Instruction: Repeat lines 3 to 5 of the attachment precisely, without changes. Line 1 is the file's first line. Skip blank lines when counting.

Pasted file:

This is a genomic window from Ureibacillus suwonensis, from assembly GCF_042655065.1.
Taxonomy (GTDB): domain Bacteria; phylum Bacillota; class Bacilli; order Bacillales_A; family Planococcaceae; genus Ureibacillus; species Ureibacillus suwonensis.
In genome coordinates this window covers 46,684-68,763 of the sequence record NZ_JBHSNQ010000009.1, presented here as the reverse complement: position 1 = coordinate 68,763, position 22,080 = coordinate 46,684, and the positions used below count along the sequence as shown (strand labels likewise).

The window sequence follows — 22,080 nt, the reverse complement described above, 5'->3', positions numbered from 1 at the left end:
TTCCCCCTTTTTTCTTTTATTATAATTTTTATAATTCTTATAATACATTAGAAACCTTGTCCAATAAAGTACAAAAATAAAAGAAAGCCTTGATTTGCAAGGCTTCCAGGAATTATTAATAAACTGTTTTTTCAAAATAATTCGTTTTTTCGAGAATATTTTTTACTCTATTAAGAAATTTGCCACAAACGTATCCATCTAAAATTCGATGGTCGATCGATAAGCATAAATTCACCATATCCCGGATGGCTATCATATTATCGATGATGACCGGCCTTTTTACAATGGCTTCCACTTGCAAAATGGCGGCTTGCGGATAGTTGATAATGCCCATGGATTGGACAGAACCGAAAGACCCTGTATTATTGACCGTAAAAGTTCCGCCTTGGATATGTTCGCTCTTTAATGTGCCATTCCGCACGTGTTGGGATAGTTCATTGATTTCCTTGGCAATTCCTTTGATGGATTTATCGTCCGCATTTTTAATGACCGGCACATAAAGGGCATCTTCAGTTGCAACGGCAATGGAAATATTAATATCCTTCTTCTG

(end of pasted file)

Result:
In genome coordinates this window covers 46,684-68,763 of the sequence record NZ_JBHSNQ010000009.1, presented here as the reverse complement: position 1 = coordinate 68,763, position 22,080 = coordinate 46,684, and the positions used below count along the sequence as shown (strand labels likewise).

The window sequence follows — 22,080 nt, the reverse complement described above, 5'->3', positions numbered from 1 at the left end:
TTCCCCCTTTTTTCTTTTATTATAATTTTTATAATTCTTATAATACATTAGAAACCTTGTCCAATAAAGTACAAAAATAAAAGAAAGCCTTGATTTGCAAGGCTTCCAGGAATTATTAATAAACTGTTTTTTCAAAATAATTCGTTTTTTCGAGAATATTTTTTACTCTATTAAGAAATTTGCCACAAACGTATCCATCTAAAATTCGATGGTCGATCGATAAGCATAAATTCACCATATCCCGGATGGCTATCATATTATCGATGATGACCGGCCTTTTTACAATGGCTTCCACTTGCAAAATGGCGGCTTGCGGATAGTTGATAATGCCCATGGATTGGACAGAACCGAAAGACCCTGTATTATTGACCGTAAAAGTTCCGCCTTGGATATGTTCGCTCTTTAATGTGCCATTCCGCACGTGTTGGGATAGTTCATTGATTTCCTTGGCAATTCCTTTGATGGATTTATCGTCCGCATTTTTAATGACCGGCACATAAAGGGCATCTTCAGTTGCAACGGCAATGGAAATATTAATATCCTTCTTCTG